Justia Trademark Opinion SummariesArticles Posted in Banking
Hana Financial, Inc. v. Hana Bank
Hana Financial and Hana Bank both provide financial services to individuals in the U.S. When Hana Financial sued Hana Bank for trademark infringement, Hana Bank invoked the tacking doctrine, under which lower courts have provided that a trademark user may make certain modifications to its mark over time while, in limited circumstances, retaining its priority position. The district court adopted in substantial part the jury instruction on tacking proposed by Hana Bank. The jury returned a verdict in Hana Bank’s favor. Affirming, the Ninth Circuit explained that the tacking inquiry was an exceptionally limited and highly fact-sensitive matter reserved for juries, not judges. A unanimous Supreme Court affirmed. Whether two trademarks may be tacked for purposes of determining priority is a jury question. Lower courts have held that two marks may be tacked when they are considered to be “legal equivalents,” i.e., they “create the same, continuing commercial impression,” which “must be viewed through the eyes of a consumer.” When the relevant question is how an ordinary person or community would make an assessment, the jury is generally the decision-maker that ought to provide the fact-intensive answer. The “legal equivalents” test may involve a legal standard, but such mixed questions of law and fact have typically been resolved by juries. Any concern that a jury may improperly apply the relevant legal standard can be remedied by crafting careful jury instructions. View "Hana Financial, Inc. v. Hana Bank" on Justia Law
Cmty. Trust Bancorp, Inc. v. Cmty Trust Fin. Corp.
Since at least 1995, Community Trust Bancorp, Inc. (plaintiff) has used the mark “COMMUNITY TRUST” to promote its services; it included this mark on its website since 1998. Defendants, Community Trust Financial Corporation, and two subsidiaries, Community Trust Bank and Community Trust Bank of Texas, use the marks “COMMUNITY TRUST” and “COMMUNITY TRUST BANK,” and display these marks on their website. Defendants’ contacts with Kentucky are limited. They have branch offices exclusively in Texas, Louisiana, and Mississippi and limit their advertising and marketing campaigns to those states; they have no officers, directors, employees, agents, or any other physical presence in Kentucky. They do have customers who moved to Kentucky and continue to maintain their bank accounts from there. Three or four account owners, while residing in Kentucky, requested passwords to access the Defendants’ online banking website. Plaintiff brought a claim of trademark infringement under the Lanham Act, 15 U.S.C. 1114(1), and state law. The district court denied a motion to dismiss for lack of jurisdiction. The Sixth Circuit reversed, stating that the cause of action only tangentially related to defendants’ acts, providing passwords, within the forum state. View "Cmty. Trust Bancorp, Inc. v. Cmty Trust Fin. Corp." on Justia Law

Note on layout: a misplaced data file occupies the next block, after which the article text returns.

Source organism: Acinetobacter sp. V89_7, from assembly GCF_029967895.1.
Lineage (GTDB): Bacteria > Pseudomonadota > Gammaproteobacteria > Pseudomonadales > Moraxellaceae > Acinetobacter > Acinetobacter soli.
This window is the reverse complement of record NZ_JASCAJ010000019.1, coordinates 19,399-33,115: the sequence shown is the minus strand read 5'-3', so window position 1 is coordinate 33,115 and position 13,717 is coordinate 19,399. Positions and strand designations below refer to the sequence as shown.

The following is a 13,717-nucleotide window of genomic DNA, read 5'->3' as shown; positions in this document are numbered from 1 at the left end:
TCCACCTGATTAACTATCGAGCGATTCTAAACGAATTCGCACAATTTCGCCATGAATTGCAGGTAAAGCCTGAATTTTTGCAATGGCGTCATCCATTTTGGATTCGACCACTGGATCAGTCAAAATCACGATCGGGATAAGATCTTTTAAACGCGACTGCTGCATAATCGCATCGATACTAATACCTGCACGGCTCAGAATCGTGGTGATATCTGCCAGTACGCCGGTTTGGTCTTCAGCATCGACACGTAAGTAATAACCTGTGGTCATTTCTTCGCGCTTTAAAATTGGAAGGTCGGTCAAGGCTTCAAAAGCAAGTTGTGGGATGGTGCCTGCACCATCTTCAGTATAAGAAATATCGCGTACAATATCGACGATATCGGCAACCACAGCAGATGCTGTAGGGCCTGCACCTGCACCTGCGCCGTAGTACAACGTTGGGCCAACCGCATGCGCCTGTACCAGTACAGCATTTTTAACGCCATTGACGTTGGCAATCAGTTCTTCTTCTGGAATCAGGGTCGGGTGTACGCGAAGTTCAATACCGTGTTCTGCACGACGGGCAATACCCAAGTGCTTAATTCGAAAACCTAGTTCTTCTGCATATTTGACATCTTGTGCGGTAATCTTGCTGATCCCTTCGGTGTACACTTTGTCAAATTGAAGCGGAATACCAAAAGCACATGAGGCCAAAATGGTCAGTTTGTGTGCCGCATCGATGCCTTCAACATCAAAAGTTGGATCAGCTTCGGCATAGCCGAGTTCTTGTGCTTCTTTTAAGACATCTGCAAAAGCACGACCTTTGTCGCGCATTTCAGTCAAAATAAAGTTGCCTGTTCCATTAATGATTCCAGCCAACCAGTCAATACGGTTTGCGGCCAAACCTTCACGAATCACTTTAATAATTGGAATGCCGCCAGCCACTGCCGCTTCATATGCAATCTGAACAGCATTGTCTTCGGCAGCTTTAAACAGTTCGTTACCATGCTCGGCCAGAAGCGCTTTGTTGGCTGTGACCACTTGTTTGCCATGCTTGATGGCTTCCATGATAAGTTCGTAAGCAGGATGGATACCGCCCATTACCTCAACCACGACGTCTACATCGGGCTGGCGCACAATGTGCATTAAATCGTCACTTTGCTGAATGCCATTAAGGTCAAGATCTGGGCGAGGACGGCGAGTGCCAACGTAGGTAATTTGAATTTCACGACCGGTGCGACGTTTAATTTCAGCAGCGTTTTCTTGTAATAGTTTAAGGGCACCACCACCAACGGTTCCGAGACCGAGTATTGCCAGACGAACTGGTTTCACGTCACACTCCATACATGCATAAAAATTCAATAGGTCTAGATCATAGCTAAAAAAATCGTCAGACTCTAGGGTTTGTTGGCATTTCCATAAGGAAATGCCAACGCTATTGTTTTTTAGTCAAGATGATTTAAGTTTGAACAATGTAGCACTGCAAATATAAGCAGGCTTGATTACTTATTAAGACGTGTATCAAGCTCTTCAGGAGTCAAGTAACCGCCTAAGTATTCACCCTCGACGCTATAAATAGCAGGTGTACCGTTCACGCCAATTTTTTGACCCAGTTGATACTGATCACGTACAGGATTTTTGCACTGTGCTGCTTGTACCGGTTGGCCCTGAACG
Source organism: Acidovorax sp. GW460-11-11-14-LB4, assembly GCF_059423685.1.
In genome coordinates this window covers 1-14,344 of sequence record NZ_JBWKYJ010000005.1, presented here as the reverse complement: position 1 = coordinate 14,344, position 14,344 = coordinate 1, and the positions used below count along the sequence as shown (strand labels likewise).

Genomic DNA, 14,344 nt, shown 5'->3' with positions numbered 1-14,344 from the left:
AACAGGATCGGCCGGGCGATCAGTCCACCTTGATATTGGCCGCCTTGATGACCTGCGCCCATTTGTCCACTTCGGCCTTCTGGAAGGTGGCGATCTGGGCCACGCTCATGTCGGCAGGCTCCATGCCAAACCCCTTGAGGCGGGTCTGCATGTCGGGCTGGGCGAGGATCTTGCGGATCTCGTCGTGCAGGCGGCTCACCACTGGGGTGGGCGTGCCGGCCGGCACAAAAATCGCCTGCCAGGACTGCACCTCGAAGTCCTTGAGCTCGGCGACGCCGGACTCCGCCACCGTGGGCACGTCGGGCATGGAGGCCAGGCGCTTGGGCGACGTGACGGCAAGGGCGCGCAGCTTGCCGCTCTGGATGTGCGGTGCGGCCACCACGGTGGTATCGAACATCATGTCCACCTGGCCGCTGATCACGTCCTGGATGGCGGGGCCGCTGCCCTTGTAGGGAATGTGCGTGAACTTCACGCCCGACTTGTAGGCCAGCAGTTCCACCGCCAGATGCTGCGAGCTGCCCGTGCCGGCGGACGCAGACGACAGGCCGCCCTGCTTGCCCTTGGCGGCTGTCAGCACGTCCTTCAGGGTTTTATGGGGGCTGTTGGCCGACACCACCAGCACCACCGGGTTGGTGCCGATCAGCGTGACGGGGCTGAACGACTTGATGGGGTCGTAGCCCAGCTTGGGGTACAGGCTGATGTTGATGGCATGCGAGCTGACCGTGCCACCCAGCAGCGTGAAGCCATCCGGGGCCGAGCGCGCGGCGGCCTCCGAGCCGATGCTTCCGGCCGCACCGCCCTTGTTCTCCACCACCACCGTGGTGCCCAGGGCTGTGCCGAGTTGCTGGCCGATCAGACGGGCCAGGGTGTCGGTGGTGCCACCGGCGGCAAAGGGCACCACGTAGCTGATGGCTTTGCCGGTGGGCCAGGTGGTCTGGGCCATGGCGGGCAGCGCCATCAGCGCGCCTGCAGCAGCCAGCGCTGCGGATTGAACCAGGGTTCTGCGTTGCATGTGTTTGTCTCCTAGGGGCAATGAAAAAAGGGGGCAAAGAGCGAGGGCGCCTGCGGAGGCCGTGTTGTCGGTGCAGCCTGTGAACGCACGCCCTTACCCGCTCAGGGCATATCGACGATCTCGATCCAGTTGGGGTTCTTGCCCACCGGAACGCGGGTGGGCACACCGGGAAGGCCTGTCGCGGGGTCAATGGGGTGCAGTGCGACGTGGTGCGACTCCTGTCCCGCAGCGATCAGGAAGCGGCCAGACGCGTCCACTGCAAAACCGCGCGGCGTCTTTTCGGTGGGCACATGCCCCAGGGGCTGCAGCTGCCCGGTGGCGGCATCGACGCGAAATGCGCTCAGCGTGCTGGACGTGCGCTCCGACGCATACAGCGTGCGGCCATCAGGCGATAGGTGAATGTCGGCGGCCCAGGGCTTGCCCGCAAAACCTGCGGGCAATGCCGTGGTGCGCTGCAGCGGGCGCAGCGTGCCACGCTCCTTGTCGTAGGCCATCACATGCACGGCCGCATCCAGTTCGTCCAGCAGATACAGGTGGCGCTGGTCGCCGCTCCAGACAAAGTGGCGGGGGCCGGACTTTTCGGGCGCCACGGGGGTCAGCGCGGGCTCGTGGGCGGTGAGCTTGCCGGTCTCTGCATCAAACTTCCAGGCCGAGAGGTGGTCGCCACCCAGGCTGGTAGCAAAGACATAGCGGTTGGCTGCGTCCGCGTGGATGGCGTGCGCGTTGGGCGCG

The First National Bank v. First National Bank SD, et al.
FNB South Dakota and its affiliates appealed from the district court's entry of a permanent injunction against them as a remedy for trademark infringement and unfair competition claims brought by FNB Sioux Falls. FNB Sioux Falls cross-appealed the denial of its motion for attorney's fees and the district court's purported factual finding that certain of FNB South Dakota's affiliates' names "appear" not to infringe FNB Sioux Falls' marks. The court held that, because the nucleus of operative facts in this action included facts not common to the prior action, this action was not barred by res judicata; the admission of the confusion log was harmless error; the district court's finding of a likelihood of confusion was based on a permissible view of the evidence and was therefore not clearly erroneous; and the district court's denial of fees must be affirmed. The court also declined to strike the challenged language from the district court's Amended Findings of Fact and Conclusions of Law. Accordingly, the court affirmed the judgment. View "The First National Bank v. First National Bank SD, et al." on Justia Law
Peoples Fed. Sav. Bank v. People’s United Bank
Peoples Federal, a community bank that operates exclusively in Eastern Massachusetts, was chartered in 1888 and became a federally insured savings and loan in 1937. It has used the term "Peoples" in its name and service marks since 1937 and claims to be the only continuous user of the mark for banking services in Eastern Massachusetts since that time. It owns six Massachusetts registrations for its marks. Defendant, People's United, was founded in 1842 in Connecticut, and has used the word "People" in its name for at least 80 years. After acquiring branches in Massachusetts, defendant re-opened them under the name "People's United Bank." Peoples Federal filed suit alleging trademark infringement, trademark dilution, and unfair competition under the Lanham Act, 15 U.S.C. 1125(a), and Massachusetts statutory and common law. The district court denied a preliminary injunction. The First Circuit affirmed, finding that the court properly weighed plaintiff's likelihood of success on the merits, likelihood of irreparable harm, the balance of relevant equities, and the effect of the court's action on the public interest. View "Peoples Fed. Sav. Bank v. People's United Bank" on Justia Law